This statement clearly attests to the state of the public sector under the leadership and management of the Vice President as head of the Economic Management Team (EMT) today. Indeed, as noted by Prof. Gatsi, policy saturation, failure fatigue, and frustration can make you see demons and principalities. This also describes the reason for the revenue shortfalls under this Administration.
In delivering his speech, the Vice President, Dr. Mahamudu Bawumia, further stated that the management of the cedi against other foreign currencies on the exchange front by the President Akufo-Addo led administration, has been one of the best by any government in its first term, since 1992.
According to him, the performance of the cedi in 2020 and 2021 has been handled superbly by the Economic Management Team.
The Vice President continued by praising the Central Bank for the yeoman’s role it has played and continues to play to keep the cedi in check, saying, ““I doff my hat to the Central Bank for the work that they are doing in the management of the exchange rate.
The Finance Minister re-echoed the sentiments of the Vice President in paragraph 20 of the 2021 mid-year budget review, “The cedi has been relatively stable in the past four years and maintained its stability even in this pandemic year.
For the first time in the Fourth Republic, the exchange rate did not see a spike after an election year. Cumulatively, from the beginning of the year to date, the exchange rate has depreciated by 0.6% against the US dollar, but it has appreciated by 3.6% against the Euro.”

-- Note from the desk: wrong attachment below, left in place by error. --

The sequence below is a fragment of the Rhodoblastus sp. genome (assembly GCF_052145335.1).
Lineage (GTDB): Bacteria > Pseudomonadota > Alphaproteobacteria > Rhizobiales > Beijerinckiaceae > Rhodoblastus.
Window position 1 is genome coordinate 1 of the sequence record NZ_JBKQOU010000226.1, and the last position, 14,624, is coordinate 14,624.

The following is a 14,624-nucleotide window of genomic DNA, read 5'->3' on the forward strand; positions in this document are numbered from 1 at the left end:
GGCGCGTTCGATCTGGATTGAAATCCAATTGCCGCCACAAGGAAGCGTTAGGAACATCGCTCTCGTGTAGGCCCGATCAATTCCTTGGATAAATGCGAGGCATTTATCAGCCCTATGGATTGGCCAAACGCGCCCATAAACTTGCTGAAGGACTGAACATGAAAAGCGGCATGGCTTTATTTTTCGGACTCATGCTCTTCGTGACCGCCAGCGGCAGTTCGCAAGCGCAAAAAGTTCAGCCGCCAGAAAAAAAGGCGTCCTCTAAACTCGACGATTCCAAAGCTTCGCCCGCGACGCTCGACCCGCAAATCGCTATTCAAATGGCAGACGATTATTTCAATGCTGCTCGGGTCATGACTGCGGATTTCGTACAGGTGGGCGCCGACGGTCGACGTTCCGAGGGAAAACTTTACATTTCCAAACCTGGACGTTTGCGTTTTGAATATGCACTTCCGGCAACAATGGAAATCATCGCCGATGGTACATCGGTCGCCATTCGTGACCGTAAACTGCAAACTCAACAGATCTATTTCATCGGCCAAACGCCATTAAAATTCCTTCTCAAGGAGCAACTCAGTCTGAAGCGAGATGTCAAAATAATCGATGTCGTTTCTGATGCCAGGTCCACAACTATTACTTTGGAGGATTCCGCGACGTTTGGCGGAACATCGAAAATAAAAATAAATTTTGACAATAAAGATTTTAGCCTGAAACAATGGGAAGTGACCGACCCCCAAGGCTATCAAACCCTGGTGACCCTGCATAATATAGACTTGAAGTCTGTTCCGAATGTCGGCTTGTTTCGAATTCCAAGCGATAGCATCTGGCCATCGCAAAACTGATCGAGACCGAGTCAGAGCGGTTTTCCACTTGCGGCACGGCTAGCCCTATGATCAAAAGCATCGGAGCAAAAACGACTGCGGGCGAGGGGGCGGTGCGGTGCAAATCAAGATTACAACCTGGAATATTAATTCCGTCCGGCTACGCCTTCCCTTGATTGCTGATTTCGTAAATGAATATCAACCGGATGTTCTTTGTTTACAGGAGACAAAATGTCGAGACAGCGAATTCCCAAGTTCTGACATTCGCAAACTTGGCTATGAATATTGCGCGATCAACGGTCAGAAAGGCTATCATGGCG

The above statements from the Vice President and Finance Minister reflects a celebration of mediocrity and provides great in-depth on why the economy is experiencing current challenges. According to Databank Research, the Ghana cedi will end this year at GH¢6.18 to the dollar.
This is contained in Databank Research’s 2021 Economic Outlook Report. The prediction by Databank Research is similar to Fitch Solution’s prediction of ¢6.32 pesewas to a dollar by the end of the year.
With four months left to the end of the year, this will represent a depreciation of 94.46 percent compared to a cedi depreciation of GH¢3.25 as against the dollar in 2016. Is this the stellar economic performance the Vice President is referring to?
In conclusion, prices of goods and services on the market have also increased continuously. This is despite the introduction of the Planting for Food and Jobs Program and the inflation claim of 7.8 percent as at June 2021.
The current hardship and plight of Ghanaians simply do not support the rhetoric and narrative that is churned out by the President, Vice President, and Finance Ministers on a daily basis.
As accurately stated by Prof. Gatsi, the Vice President must duly observe and abide by his Oath of Office as well as Article 36 of the 1992 Constitution of Ghana, which sets out the economic objectives of any Administration.
“The State shall take all necessary action to ensure that the national economy is managed in such a manner as to maximize the rate of economic development and to secure the maximum welfare, freedom, and happiness of every person in Ghana and to provide adequate means of livelihood and suitable employment and public assistance to the needy”.
The writer, Francis-Xavier Sosu, is a legal practitioner and a Member of Parliament for Madina.